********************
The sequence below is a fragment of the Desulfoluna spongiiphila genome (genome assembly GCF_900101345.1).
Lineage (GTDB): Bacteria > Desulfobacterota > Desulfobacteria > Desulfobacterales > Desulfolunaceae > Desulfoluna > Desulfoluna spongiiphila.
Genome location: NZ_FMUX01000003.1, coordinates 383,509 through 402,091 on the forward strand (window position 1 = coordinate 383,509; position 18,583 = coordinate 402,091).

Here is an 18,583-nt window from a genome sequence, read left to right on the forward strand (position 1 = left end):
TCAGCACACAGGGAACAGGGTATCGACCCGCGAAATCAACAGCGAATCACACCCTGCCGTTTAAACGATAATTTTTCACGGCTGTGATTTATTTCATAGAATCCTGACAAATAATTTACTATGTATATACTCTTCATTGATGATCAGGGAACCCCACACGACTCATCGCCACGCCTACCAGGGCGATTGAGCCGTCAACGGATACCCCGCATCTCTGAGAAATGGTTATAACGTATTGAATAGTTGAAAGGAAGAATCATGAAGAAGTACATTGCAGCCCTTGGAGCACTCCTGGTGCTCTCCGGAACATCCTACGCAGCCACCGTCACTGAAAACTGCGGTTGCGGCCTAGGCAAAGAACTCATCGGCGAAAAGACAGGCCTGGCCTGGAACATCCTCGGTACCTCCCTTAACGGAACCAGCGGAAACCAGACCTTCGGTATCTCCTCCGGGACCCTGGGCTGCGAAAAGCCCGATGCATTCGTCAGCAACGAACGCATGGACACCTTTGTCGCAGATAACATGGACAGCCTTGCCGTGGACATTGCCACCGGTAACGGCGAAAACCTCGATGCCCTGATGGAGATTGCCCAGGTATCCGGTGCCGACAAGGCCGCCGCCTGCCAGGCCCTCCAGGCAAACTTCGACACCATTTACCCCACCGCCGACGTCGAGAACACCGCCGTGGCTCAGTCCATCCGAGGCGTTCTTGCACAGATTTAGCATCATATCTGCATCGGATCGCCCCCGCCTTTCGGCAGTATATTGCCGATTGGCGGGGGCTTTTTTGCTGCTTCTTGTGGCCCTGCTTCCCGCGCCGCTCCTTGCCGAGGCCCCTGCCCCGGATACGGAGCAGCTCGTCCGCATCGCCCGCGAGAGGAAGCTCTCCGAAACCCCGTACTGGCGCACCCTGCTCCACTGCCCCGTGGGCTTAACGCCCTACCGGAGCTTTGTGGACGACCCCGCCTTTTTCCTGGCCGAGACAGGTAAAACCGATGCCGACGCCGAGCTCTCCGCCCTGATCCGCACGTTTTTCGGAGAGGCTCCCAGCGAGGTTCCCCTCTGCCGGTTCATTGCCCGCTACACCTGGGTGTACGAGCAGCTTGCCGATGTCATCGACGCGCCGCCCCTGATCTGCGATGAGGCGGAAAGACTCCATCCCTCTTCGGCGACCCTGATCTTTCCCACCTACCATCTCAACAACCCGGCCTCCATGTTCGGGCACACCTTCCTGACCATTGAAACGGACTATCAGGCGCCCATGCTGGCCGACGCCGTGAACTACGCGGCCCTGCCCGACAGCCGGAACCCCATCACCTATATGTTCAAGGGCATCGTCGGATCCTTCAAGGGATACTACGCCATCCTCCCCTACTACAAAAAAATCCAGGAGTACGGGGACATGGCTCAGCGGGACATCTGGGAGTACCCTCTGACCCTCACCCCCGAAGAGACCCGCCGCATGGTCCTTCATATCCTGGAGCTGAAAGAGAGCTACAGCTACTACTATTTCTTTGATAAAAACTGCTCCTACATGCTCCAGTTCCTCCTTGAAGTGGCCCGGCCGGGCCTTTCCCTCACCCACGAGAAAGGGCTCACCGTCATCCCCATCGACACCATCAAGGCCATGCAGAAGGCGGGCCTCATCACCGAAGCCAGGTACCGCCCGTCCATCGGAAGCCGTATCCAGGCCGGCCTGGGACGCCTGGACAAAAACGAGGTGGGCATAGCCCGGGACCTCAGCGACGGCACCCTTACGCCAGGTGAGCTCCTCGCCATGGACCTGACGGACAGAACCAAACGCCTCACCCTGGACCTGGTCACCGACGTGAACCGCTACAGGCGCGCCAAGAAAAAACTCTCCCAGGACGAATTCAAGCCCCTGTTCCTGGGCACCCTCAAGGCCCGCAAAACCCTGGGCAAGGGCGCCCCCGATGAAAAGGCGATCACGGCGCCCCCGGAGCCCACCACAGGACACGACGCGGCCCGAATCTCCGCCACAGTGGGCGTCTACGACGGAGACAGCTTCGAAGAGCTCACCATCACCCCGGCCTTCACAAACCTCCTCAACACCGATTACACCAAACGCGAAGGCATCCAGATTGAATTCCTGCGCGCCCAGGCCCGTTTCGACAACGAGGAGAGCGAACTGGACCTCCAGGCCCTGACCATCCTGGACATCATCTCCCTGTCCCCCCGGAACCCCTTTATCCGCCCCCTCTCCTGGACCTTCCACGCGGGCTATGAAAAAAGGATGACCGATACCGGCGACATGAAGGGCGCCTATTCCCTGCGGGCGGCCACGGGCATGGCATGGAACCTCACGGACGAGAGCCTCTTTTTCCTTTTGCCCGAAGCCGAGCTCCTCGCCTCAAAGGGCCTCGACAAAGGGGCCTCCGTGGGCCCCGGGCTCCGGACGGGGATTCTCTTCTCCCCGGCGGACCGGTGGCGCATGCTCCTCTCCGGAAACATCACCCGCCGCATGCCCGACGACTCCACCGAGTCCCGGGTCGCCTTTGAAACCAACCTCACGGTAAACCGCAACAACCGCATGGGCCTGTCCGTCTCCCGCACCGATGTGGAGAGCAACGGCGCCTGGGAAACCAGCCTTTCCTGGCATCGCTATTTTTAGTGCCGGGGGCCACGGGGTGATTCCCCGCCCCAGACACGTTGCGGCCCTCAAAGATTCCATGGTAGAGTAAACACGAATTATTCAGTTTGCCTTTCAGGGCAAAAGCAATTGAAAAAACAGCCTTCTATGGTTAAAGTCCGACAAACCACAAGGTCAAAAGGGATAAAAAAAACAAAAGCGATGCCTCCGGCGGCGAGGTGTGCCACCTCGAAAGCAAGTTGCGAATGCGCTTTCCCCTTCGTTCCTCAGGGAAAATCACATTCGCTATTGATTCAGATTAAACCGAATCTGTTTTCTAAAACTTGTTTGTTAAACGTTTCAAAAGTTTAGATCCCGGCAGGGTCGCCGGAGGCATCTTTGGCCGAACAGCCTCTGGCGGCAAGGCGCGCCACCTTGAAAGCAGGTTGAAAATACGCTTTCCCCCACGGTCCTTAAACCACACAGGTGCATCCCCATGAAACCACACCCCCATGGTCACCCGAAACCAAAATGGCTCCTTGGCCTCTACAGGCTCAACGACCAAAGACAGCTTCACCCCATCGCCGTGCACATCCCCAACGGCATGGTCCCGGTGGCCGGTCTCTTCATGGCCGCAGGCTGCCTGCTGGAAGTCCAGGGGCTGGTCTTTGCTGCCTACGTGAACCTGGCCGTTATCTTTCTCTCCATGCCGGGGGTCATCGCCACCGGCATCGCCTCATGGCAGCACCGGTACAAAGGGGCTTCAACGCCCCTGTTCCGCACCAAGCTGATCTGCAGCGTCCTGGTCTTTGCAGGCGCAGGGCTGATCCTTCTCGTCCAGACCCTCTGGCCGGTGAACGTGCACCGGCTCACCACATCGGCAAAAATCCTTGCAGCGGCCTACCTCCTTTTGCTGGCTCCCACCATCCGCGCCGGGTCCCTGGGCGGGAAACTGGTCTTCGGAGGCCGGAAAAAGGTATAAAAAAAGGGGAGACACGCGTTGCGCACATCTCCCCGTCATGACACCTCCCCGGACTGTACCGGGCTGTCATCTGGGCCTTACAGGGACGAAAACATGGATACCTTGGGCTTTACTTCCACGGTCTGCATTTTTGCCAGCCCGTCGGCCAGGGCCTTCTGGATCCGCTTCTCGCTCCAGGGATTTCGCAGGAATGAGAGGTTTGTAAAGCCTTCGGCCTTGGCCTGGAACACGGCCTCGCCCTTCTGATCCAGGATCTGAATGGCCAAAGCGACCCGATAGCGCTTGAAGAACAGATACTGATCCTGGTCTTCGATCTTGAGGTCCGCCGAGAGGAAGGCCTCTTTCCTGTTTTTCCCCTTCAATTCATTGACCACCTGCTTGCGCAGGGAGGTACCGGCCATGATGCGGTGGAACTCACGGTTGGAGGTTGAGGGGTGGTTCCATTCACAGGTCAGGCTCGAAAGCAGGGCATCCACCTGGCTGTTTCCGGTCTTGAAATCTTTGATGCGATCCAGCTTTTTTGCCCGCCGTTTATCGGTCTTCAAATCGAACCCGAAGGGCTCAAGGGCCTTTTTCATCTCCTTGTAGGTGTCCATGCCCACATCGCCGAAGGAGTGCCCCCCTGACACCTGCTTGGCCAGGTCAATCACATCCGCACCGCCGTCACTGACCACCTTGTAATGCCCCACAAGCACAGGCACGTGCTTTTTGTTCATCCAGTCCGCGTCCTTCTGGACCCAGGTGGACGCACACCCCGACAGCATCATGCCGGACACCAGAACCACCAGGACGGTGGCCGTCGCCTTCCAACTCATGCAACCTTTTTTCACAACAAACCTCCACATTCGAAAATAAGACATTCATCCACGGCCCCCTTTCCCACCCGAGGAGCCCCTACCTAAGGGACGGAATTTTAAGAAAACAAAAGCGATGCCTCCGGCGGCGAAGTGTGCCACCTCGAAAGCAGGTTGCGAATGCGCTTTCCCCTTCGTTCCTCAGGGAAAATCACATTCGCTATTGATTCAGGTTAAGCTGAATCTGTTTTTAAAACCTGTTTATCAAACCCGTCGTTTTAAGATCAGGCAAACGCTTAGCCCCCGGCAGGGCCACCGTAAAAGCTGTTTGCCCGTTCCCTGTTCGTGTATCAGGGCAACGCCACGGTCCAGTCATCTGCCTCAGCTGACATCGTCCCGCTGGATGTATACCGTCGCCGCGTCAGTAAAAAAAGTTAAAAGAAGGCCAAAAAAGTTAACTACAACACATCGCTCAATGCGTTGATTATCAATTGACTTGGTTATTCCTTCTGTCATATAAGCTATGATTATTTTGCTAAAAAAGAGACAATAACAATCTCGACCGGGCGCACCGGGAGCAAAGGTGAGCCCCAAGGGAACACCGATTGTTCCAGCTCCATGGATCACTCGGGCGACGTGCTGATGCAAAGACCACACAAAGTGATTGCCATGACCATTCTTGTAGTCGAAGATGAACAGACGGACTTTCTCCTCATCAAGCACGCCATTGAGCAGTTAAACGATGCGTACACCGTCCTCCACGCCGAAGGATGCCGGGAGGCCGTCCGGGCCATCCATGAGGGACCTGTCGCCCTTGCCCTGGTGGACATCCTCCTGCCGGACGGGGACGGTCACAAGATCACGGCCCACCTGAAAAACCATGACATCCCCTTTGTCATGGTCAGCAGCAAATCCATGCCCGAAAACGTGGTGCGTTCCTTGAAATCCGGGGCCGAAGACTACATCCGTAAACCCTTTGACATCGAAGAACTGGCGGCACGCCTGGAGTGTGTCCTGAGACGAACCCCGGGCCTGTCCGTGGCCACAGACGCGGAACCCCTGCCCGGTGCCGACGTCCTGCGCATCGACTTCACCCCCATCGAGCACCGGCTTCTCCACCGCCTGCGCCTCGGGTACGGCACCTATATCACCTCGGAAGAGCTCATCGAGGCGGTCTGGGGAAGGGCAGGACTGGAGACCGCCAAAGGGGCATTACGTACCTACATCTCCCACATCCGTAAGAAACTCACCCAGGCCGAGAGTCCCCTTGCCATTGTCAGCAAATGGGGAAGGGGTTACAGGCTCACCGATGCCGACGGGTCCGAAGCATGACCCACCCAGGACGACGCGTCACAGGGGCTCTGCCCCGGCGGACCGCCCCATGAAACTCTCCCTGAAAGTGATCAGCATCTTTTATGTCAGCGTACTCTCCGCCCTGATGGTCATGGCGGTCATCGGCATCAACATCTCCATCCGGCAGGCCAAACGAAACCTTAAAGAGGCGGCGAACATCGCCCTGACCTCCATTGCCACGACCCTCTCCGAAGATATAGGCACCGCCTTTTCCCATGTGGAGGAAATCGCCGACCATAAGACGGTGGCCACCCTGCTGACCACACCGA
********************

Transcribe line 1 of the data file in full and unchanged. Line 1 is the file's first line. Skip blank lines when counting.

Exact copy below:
The sequence below is a fragment of the Desulfoluna spongiiphila genome (genome assembly GCF_900101345.1).